Over the past five months as Kashmir slipped into a paralysis following nullification of Article 370, the state-turned union territory’s environment has suffered no less. One of the hardest hit natural assets has been Dal Lake, Kashmir’s most famous water body, and a magnet for tourists from far and wide.
As the daily cleaning of the lake by the concerned Lakes and Waterways Development Authority came to a halt during the ongoing strife, a thick and a growing coat of algae spread through a wide swathe of the waterbody and threatened to overwhelm it.
The algae, environmental experts say, had been largely controlled in recent years, thanks to a multi-crore rupees clean-up funded by the Government of India. And its resurfacing now points to the deteriorating health of an already stressed lake.
“Basic problem with the conservation plan for the lake is that it is not based on a scientific understanding. It is adhoc ,” says Shakeel Ramshoo, the professor and the head of the department of Earth Sciences at Kashmir University. “We have only been treating the symptoms, not addressing the root cause”.
Dal has been the focus of an intense recovery effort over the past three decades. The state and the central governments have followed twin strategies of conservation and the rehabilitation to rejuvenate the lake’s ecosystem and to rid it of the encroachment respectively. The plan called The Dal-Nigeen Lake Conservation Project was drawn up in 2005.
Though conservation effort funded by the Union Ministry of Environment and Forests has somehow pulled along, it has largely made a symptomatic difference to the condition of the lake. And the state government financed rehabilitation plan which includes removing encroachment and resettling the people living inside the Dal hasn’t made much of a headway, even though the plan dates back to 1987. Around 50,000 people live in 58 hamlets within the lake and around 750 houseboats are moored in its waters.
As return of the algae makes it clear, the factors that menace the eco-system of the lake haven’t gone away and in the absence of cleaning by the concerned Lakes and Waterways Development Authority during the ongoing strife, returned with a vengeance.
The basic threat to Dal’s survival, according to environmental experts, springs from its altered watershed over the past several decades. The lake’s once large green belt has suffered an inexorable encroachment in parts. New residential colonies have sprung on the lake’s west and the existing colonies have become more congested including the hamlets inside Dal, together with the massive tourism related infrastructure along its 15.5 kilometre long Boulevard. And all the sewage and the agricultural effluents from a predominant part of these settlements empty into the lake including human excreta, from the houseboats.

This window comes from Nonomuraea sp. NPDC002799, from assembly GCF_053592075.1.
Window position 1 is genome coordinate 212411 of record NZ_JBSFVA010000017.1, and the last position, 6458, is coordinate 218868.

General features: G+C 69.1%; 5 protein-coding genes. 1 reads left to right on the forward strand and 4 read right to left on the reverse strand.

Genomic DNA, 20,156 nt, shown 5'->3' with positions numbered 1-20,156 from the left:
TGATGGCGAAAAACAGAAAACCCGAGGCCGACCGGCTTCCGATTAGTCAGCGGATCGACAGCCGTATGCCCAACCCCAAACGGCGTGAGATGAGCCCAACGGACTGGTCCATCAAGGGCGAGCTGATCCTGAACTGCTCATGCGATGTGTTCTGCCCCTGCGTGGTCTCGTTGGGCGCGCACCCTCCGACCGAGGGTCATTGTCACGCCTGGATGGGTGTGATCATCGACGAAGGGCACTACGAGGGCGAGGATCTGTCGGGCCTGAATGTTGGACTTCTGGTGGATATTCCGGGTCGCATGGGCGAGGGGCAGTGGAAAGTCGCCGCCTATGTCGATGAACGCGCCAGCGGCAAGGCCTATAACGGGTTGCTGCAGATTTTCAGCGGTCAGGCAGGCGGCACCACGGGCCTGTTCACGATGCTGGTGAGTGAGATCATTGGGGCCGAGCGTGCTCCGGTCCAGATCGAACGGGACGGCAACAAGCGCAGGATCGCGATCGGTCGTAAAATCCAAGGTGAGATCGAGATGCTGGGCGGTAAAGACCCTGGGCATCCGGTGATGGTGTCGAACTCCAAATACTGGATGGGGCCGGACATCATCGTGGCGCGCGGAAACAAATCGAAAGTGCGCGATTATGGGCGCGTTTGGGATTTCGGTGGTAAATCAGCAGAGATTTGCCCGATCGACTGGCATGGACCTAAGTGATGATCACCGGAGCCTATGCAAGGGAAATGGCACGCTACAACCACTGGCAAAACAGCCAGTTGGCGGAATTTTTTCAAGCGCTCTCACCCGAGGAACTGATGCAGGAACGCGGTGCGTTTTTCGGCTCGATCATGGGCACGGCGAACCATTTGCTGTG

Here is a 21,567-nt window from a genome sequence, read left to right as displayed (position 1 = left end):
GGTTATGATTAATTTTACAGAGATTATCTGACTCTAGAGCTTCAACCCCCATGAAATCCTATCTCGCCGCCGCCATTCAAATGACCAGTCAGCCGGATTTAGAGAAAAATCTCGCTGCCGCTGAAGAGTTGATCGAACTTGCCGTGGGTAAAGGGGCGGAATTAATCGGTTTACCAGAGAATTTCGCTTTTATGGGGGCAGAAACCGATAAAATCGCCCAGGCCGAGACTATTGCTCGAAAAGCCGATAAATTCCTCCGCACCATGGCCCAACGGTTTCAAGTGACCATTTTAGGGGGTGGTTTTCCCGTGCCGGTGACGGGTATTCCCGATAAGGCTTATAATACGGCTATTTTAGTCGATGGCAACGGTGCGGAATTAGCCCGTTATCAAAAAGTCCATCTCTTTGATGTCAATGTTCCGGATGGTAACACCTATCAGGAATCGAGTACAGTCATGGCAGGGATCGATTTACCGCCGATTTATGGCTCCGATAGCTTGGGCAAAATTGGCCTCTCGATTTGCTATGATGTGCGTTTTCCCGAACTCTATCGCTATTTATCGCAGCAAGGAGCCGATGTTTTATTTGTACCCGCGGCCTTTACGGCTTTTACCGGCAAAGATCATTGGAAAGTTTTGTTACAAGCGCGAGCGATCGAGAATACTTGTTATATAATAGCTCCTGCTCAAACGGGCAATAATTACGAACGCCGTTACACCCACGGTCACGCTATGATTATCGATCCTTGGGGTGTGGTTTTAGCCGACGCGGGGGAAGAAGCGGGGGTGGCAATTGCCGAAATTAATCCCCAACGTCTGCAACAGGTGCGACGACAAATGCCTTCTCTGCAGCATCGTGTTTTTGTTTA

Before the Government installed Sewage Treatment Plants around five years ago, the LAWDA figures estimated that 5.5 tonnes of phosphorous and 88.9 tonnes of nitrogen drained into the Dal each year from human settlements and farms inside and on the banks of the lake. The consequent influx of the nutrients, mostly nitrogen and phosphorus and their settling down at the lake bottom, acts as a super-fertilizer which encourages an indiscriminate growth of weeds. According to a study by environmental experts M R D Kundangar and Adnan Abubakr, this has caused drastic changes in the water quality over the years, reducing its transparency by a dramatic 70 percent.
But to its credit, Government has been working to an elaborate conservation plan to rescue Dal. The LAWDA has already set up Sewage Treatment Plants to treat the 36.7 million litres per day of run-off into the lake. The Authority has also installed mini Sewage Treatment Plants to treat the sewage from the houseboats. There is also a plan to build around 28 kilometres long sewers along periphery of the lake to intercept the inflow. The government also proposes to re-align the houseboats “to connect their outfalls with sewer system”. About 10,000 cubic meter of the solid waste is collected annually by the NGOs and disposed off by the Srinagar Municipality.
But as the lake’s existing condition reveals, the conservation efforts are far from making a redeeming difference. More so, when recurrent turmoil in the UT puts an extended halt to it.